As Aaron Kushner lays out plans for the Los Angeles Register, he’s hoping his upstart newspaper’s libertarian viewpoint can attract enough readers to carve out a place alongside the liberal Los Angeles Times.
Kushner’s firm, Freedom Communications of Santa Ana, announced last month that it will start the L.A. Register this year. He said the launch will come soon, though he wouldn’t say exactly when.
Kushner will be publisher of the paper and plans to use what he calls “a Register approach” to newspapering. That means a strategy focusing on local news coverage and opinion pages that carry a political perspective based on a belief in free markets.
“We will bring a very different political perspective than the L.A. Times in a civil, intellectual way,” Kushner told the Business Journal last week. “Having a strong alternative, from a political perspective, from the L.A. Times will be valuable for the community and hopefully well-received.”
The paper’s political perspective will be clear in its three daily pages of opinion pages, said Kushner. An editor said that the news reporting would come without an overt political bias.
The launch is the latest in a string of Kushner investments in newspapers. He has bucked convention by investing in print, first by buying the Orange County Register’s parent company, Freedom, in 2012. Then he launched an edition in Long Beach in August and then bought the Press-Enterprise in Riverside in November.
By moving onto the Times’ home turf, Kushner is making arguably his most ambitious move. He said that he has had the L.A. paper in mind since leading the purchase of Freedom.
Brian Calle, opinion editor at the Orange County Register, said competing with the Times and providing commentary from another viewpoint can only improve the political discourse in Los Angeles.
“Competition improves things,” he said. “I think it’s going to make us work harder to offer something very special. Even in environments where you have a dominant perspective, there are people who might like an alternative voice on the issues.”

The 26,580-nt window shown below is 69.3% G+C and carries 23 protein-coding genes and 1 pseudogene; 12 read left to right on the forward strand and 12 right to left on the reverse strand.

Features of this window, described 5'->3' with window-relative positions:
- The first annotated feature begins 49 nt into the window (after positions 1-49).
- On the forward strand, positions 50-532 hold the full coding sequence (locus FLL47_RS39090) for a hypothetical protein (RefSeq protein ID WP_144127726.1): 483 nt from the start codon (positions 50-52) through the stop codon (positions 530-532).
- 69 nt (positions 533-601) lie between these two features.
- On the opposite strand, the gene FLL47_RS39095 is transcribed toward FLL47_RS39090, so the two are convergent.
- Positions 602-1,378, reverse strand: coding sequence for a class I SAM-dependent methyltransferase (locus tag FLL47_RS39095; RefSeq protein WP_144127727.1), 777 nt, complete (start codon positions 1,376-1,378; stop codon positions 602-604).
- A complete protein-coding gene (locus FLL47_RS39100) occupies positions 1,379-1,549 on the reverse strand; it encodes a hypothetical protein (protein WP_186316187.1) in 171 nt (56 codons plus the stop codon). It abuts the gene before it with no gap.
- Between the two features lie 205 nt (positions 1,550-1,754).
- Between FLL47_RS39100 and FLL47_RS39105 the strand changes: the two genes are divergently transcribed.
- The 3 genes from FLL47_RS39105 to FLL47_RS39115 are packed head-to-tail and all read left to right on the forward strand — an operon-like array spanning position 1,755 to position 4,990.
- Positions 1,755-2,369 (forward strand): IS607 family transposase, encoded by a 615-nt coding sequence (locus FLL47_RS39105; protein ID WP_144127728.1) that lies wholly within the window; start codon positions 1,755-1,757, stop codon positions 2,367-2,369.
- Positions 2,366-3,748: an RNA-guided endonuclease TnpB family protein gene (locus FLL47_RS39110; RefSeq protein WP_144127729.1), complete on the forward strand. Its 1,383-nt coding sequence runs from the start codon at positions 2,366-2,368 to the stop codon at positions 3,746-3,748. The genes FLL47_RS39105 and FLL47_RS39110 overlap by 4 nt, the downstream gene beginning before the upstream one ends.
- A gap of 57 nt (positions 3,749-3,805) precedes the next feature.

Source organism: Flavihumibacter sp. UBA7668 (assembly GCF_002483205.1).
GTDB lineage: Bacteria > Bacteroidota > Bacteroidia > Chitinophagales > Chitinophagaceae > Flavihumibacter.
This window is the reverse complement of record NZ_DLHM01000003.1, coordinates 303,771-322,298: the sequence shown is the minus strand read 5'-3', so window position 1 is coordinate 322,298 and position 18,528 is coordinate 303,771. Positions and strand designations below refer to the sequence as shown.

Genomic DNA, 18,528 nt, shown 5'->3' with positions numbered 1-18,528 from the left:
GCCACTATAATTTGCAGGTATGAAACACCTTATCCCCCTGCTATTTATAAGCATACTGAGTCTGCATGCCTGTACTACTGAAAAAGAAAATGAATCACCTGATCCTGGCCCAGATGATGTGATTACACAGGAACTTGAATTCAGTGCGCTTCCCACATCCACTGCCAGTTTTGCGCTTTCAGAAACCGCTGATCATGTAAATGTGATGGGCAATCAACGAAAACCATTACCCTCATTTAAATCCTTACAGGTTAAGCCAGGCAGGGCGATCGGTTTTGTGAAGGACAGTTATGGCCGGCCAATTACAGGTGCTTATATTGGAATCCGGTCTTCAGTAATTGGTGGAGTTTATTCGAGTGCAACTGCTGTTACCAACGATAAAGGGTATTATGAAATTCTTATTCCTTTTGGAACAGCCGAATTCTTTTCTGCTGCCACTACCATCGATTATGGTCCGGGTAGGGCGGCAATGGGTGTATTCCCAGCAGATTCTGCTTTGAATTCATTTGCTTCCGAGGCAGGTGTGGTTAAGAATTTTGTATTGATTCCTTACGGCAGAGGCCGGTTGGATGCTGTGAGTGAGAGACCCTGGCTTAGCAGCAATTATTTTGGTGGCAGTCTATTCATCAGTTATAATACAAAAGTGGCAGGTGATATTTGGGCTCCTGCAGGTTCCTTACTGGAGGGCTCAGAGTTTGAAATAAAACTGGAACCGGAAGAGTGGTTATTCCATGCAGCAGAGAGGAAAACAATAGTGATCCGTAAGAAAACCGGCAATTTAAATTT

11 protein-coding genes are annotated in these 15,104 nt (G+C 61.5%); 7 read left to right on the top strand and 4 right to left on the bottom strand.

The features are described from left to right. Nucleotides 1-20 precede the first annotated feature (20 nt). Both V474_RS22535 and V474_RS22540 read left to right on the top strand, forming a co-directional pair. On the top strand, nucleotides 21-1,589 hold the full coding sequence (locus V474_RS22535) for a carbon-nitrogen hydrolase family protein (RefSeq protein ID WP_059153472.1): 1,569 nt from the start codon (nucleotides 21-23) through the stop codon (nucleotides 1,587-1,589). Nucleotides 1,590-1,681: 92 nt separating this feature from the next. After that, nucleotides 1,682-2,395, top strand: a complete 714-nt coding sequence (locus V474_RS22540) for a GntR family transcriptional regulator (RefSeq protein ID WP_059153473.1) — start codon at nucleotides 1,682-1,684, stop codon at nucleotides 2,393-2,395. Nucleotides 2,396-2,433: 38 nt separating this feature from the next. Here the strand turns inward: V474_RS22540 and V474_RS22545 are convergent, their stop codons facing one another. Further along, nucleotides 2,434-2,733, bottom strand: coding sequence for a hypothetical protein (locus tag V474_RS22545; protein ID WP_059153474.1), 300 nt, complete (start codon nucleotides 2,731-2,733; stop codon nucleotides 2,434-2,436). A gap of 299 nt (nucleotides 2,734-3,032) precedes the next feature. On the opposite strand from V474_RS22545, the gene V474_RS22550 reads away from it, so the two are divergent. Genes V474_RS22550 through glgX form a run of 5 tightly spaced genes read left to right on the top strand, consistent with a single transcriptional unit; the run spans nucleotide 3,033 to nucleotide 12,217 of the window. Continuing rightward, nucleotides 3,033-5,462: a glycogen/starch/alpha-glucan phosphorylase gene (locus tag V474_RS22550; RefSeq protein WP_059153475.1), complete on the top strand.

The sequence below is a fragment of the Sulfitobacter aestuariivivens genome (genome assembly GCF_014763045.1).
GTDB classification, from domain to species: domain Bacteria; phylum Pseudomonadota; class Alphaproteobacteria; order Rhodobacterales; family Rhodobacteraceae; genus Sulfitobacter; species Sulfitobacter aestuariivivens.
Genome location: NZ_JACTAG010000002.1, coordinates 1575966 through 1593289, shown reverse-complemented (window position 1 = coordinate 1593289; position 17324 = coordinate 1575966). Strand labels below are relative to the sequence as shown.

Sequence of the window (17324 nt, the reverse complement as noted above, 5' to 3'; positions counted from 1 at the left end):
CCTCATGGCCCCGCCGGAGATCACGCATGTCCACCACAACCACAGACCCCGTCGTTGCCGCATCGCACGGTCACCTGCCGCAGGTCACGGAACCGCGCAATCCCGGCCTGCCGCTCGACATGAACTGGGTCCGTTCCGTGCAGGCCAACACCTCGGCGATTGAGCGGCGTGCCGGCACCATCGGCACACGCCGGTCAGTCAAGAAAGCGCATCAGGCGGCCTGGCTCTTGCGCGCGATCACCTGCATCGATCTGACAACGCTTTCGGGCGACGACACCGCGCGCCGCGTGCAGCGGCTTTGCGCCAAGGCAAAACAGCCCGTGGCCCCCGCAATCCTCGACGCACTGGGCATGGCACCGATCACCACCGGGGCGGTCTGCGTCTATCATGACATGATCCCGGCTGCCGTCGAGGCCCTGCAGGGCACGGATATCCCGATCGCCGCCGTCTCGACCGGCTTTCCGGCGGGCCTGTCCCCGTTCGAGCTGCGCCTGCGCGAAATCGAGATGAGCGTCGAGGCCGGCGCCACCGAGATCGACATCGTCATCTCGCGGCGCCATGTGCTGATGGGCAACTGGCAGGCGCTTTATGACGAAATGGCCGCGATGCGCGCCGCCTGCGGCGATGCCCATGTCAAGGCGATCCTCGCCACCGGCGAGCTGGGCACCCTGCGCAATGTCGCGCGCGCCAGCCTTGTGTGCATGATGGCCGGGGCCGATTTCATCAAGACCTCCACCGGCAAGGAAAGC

Kushner, a former Boston greeting-card company executive, got into the newspaper business when he led the purchase of Freedom. He has kept the O.C. Register’s largely libertarian bent, which dates back to 1935, when R.C. Hoiles bought the paper and established its parent company.
The paper’s opinion pieces typically go for free markets and social liberties – its opinion pages have come out in favor of gay marriage. Still, Calle doesn’t call it libertarian.
“I don’t like labels and I don’t think Aaron likes labels,” he said. “I’m a free-market enthusiast. We’re a center-right editorial board and will continue to be.”
Now, he’s bringing that political viewpoint to Los Angeles, which, generally speaking, is more liberal than much of Orange County.
Calle and other staffers will begin to split time between Los Angeles and Orange County as the paper gets going. He said he signed up columnists for the O.C. Register’s opinion pages last year with a future L.A. publication in mind. They include Joel Kotkin, former Democratic state Sen. Gloria Romero and KABC-AM (790) morning show host John Phillips. He expects to add other opinion writers.
The paper’s plan is to wield influence by endorsing L.A. politicians and championing community-building issues in a way similar to the O.C. Register. For example, the paper advocated in November for the Irvine City Council to approve a plan to develop 688 acres of parkland at a former military base.